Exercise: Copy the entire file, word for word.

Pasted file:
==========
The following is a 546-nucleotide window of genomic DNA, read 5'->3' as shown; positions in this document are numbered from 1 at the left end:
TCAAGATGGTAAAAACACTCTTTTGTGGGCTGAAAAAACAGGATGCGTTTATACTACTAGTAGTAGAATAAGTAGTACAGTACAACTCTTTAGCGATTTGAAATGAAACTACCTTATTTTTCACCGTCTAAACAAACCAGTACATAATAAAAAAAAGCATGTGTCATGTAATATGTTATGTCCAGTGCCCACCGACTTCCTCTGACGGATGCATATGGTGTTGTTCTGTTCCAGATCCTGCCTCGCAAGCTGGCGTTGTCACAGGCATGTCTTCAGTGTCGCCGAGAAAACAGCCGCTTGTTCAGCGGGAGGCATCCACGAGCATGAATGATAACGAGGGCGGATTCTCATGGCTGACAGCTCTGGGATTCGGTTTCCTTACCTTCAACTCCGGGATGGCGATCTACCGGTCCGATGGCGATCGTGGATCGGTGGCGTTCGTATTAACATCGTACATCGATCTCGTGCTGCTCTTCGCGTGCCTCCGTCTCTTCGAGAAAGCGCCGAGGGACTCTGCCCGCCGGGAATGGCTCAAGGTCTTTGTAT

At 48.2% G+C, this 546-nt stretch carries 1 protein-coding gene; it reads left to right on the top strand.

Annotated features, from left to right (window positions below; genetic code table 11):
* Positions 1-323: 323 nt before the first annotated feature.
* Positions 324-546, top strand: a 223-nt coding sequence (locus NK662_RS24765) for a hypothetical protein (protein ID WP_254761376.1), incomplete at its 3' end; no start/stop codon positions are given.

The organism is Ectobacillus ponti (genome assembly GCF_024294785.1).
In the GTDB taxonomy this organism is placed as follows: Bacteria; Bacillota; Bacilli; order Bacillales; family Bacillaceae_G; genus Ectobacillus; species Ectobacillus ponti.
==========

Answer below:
The following is a 546-nucleotide window of genomic DNA, read 5'->3' as shown; positions in this document are numbered from 1 at the left end:
TCAAGATGGTAAAAACACTCTTTTGTGGGCTGAAAAAACAGGATGCGTTTATACTACTAGTAGTAGAATAAGTAGTACAGTACAACTCTTTAGCGATTTGAAATGAAACTACCTTATTTTTCACCGTCTAAACAAACCAGTACATAATAAAAAAAAGCATGTGTCATGTAATATGTTATGTCCAGTGCCCACCGACTTCCTCTGACGGATGCATATGGTGTTGTTCTGTTCCAGATCCTGCCTCGCAAGCTGGCGTTGTCACAGGCATGTCTTCAGTGTCGCCGAGAAAACAGCCGCTTGTTCAGCGGGAGGCATCCACGAGCATGAATGATAACGAGGGCGGATTCTCATGGCTGACAGCTCTGGGATTCGGTTTCCTTACCTTCAACTCCGGGATGGCGATCTACCGGTCCGATGGCGATCGTGGATCGGTGGCGTTCGTATTAACATCGTACATCGATCTCGTGCTGCTCTTCGCGTGCCTCCGTCTCTTCGAGAAAGCGCCGAGGGACTCTGCCCGCCGGGAATGGCTCAAGGTCTTTGTAT

At 48.2% G+C, this 546-nt stretch carries 1 protein-coding gene; it reads left to right on the top strand.

Annotated features, from left to right (window positions below; genetic code table 11):
* Positions 1-323: 323 nt before the first annotated feature.
* Positions 324-546, top strand: a 223-nt coding sequence (locus NK662_RS24765) for a hypothetical protein (protein ID WP_254761376.1), incomplete at its 3' end; no start/stop codon positions are given.

The organism is Ectobacillus ponti (genome assembly GCF_024294785.1).
In the GTDB taxonomy this organism is placed as follows: Bacteria; Bacillota; Bacilli; order Bacillales; family Bacillaceae_G; genus Ectobacillus; species Ectobacillus ponti.